Tuesday, July 24, 2012

Best Practice Child Custody

When a divorce has occurred, contact between former spouses can result in tension. To limit this therapists working with children take the following position and set the following boundaries:

 1. When a couple divorces, they essentially create two separate families – the child belongs to both families, but each spouse is typically excluded from the other – This is the basic premise of a divorce.
2. Family therapists will remain open to sharing from both parents, interested in both parent’s perspective on their child’s mental health and behavior. The exceptions are extreme cases where such communication unhelpful to the Therapeutic process (e.g., the other parent is incarcerated, or is incapacitated due to chronic drug addiction).
3. Family therapists directly with the family that initiates the counseling process, because they are the family who has hired them to help the situation. They work indirectly with the other parent, if they want to be involved.
4. If both parents are “friendly with each other” it is occasionally possible and sometimes helpful to have meetings that may involve both parents – this is rare, but in some cases, when all parties agree, it can be helpful. It is not required, however, and is dependent solely on the situation presented.
5. If both parents are “not friendly with each other” and they are incapable of working together, or that the direct involvement of both parents in counseling is detrimental, a therapist may limit their work to the family that hired them; but remain open to communication with the other parent.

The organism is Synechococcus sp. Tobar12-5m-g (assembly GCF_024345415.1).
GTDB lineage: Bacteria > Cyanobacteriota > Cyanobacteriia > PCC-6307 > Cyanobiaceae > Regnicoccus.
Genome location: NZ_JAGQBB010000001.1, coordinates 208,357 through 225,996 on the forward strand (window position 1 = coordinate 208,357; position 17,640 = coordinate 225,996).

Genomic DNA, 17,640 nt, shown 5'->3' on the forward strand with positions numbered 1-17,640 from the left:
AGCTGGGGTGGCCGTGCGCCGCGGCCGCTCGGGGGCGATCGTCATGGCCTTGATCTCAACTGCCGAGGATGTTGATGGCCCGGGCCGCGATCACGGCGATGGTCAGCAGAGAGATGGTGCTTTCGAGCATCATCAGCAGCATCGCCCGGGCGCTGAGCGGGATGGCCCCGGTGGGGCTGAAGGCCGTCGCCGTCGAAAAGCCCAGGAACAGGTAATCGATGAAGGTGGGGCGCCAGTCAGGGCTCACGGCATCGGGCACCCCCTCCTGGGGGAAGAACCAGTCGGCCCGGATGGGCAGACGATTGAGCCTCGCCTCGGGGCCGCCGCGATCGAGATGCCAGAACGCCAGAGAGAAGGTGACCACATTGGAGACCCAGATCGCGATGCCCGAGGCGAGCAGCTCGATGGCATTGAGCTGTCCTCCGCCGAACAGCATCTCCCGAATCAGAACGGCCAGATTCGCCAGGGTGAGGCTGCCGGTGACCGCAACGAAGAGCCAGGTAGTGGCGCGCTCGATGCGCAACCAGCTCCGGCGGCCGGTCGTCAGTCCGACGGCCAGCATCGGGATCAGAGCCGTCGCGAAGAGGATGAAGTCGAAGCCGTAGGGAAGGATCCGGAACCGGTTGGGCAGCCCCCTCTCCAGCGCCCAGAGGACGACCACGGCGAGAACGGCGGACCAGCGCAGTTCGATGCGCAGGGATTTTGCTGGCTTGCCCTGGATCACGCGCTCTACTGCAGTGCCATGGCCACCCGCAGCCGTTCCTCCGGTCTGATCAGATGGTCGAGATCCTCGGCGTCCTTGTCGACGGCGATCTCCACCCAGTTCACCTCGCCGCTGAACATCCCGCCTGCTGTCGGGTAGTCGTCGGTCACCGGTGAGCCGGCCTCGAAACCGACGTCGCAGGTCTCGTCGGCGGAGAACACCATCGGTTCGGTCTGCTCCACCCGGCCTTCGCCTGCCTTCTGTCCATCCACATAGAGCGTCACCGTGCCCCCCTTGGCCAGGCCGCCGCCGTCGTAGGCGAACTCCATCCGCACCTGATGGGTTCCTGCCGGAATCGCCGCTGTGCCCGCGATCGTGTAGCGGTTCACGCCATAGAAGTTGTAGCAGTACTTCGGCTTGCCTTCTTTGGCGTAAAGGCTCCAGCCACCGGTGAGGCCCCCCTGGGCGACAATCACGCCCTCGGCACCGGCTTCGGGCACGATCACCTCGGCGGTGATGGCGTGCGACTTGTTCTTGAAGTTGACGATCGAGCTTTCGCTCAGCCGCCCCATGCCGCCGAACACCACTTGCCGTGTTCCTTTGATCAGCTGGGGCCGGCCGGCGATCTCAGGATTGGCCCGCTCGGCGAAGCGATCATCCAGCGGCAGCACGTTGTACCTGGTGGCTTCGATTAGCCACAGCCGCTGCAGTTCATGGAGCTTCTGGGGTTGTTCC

6. There are extreme situations in which a therapist would not be open to communications from the other parent who may have legal custody (child abuse, incest, violence, other forms of abuse or danger). This is a matter of state law which gives mental health professionals discretion as to limit-setting within family Therapy.
7. Child Custody Evaluations need to be done by Psychologists with Ph.D. level credentials. Therefore, Master's Level (even Licensed) Therapists do not provide input to custody disputes or court proceedings.
8. Family therapists should remain neutral.  They do not make recommendations for custody.  Family therapists or attorneys can refer you to Psychologists that can make child custody evaluations.

Competence as a forensic specialist is crucial in custody evaluations. 

Particular competencies and knowledge are required for child custody evaluations to provide adequate and appropriate psychological services to the court. 

Therapists Who See Children

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Rebecca Chrisman Hunter, MSW

Rebecca Hunter, MSW
216 Cascade in Hood River
Call or Text: 541-400-0186


Rebecca Hunter, MSW

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